BUSINESS
May 31, 1993
Add a touch of class to printed documentsToday's word processors let you print documents in almost jTC any way imaginable. So just when you think you've seen it all, something new appears. Watermarks.Well, actually it's simulated watermarking. Atmospheres is a collection of images that can be superimposed over an entire page or any part of a page. The images can add style, even a touch of class, to your everyday printed documents.A clever utility program appropriately named "Watermark" makes all work.
HEALTH
By Susan Reimer, The Baltimore Sun | June 6, 2013
Jim Southward, captain of the Harbor Queen, warned his passengers politely and then sounded one long and three short blasts of his very loud horn. "Draw up the gangplank. Cast off," he called to the crew. Yoga classes don't usually start this way. This was yoga on a boat. A very large boat. The double-decker Harbor Queen, celebrating its 41st birthday this year, makes several 40-minute circuits of the Annapolis harbor each day in the summer. But it is usually filled with tourists or schoolchildren on a field trip.
NEWS
By Marcia Cephus | August 26, 2007
The Coast Guard, Sector Baltimore, has awarded Annapolis-based Watermark Cruises its Officer in Charge of Marine Inspections Award to honor the company's safety record over the five-year inspection cycle on the Annapolitan II. The award is given to recognize those whose vessels can go five years without any deficiencies. Watermark operates 11 inspected passenger vessels. Golf tourney raises $23,000 for MDA The Muscular Dystrophy Association raised nearly $23,000 for Jerry's Kids during the 19th annual Muscular Dystrophy Association, Sleep Inn and Comfort Inn Open golf tournament.
NEWS
By Marcia Cephus | August 26, 2007
The Coast Guard, Sector Baltimore, has awarded Annapolis-based Watermark Cruises its Officer in Charge of Marine Inspections Award to honor the company's safety record over the five-year inspection cycle on the Annapolitan II. The award is given to recognize those whose vessels can go five years without any deficiencies. Watermark operates 11 inspected passenger vessels. Golf tourney raises $23,000 for MDA The Muscular Dystrophy Association raised nearly $23,000 for Jerry's Kids during the 19th annual Muscular Dystrophy Association, Sleep Inn and Comfort Inn Open golf tournament.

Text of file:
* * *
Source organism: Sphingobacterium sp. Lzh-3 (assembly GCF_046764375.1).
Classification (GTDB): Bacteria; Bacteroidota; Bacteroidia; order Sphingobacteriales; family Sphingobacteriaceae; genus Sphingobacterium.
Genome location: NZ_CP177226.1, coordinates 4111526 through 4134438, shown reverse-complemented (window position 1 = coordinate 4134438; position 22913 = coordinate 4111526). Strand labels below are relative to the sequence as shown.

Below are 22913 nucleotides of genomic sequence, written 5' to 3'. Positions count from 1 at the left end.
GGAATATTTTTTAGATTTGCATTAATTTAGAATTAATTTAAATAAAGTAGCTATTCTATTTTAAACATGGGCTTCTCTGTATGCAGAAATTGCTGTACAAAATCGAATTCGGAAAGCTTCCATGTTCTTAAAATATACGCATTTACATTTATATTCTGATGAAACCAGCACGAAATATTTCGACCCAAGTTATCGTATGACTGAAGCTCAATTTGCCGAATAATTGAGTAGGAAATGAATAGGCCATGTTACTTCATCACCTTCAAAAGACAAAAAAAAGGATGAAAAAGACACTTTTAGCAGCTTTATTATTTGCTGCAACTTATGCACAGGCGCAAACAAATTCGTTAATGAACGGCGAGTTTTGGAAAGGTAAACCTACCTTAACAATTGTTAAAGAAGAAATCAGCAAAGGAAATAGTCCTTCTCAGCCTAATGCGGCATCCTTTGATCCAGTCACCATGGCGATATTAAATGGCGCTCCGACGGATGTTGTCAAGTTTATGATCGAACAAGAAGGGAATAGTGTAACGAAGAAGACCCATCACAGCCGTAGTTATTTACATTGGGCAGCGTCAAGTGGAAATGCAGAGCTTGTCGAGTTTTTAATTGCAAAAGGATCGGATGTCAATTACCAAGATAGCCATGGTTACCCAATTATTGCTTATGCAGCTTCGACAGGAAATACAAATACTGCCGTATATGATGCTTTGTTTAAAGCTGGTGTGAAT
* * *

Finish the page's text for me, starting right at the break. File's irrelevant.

NEWS
July 12, 2006
Lighthouse cruise -- Watermark Cruises will hold "Bay Lighthouse Cruises" from 12:15 p.m. to 3:15 p.m. Sunday and July 23 and 30 from Annapolis City Dock to the Thomas Point Shoal lighthouse (shown), as well as the Sandy Point Shoal and Baltimore Harbor lighthouses, with live narration. The cost is $35 for adults, $17 for children under 12 years. Call for reservations. 410-268-7601, ext. 100.
NEWS
By Gail Gibson and Gail Gibson,SUN STAFF | September 6, 2003
A Baltimore counterfeiter whose intricate, hand-drawn watermarks earned him the nickname "the Artist" told a federal judge yesterday that he made the fake bills to feed a gambling addiction and said he got the idea after watching a program on The Learning Channel about government efforts to thwart counterfeiting. Charles Philip Defoe, who authorities said produced as much as $120,000 in fake money during a two-year period, said in U.S. District Court yesterday that he started making the money in late 1999 after draining his savings buying lottery tickets and playing slot machines in Atlantic City and Delaware.
NEWS
By Gail Gibson and Gail Gibson,SUN STAFF | June 7, 2003
As authorities followed the trail of counterfeit bills, from one fake $100 note at the Loews movie theater in White Marsh to another at a convenience store in Abingdon, their grudging respect for the intricate, hand-drawn watermarks on the homemade money earned its creator a nickname: "the artist." Charles Philip Defoe's talent for producing money was marked by that signature touch as well as by quantity, court records show. As he pleaded guilty to a counterfeiting charge yesterday in U.S. District Court in Baltimore, authorities said that over a two-year period Defoe made as much as $120,000 in fake bills that were cycled through the local economy.
BUSINESS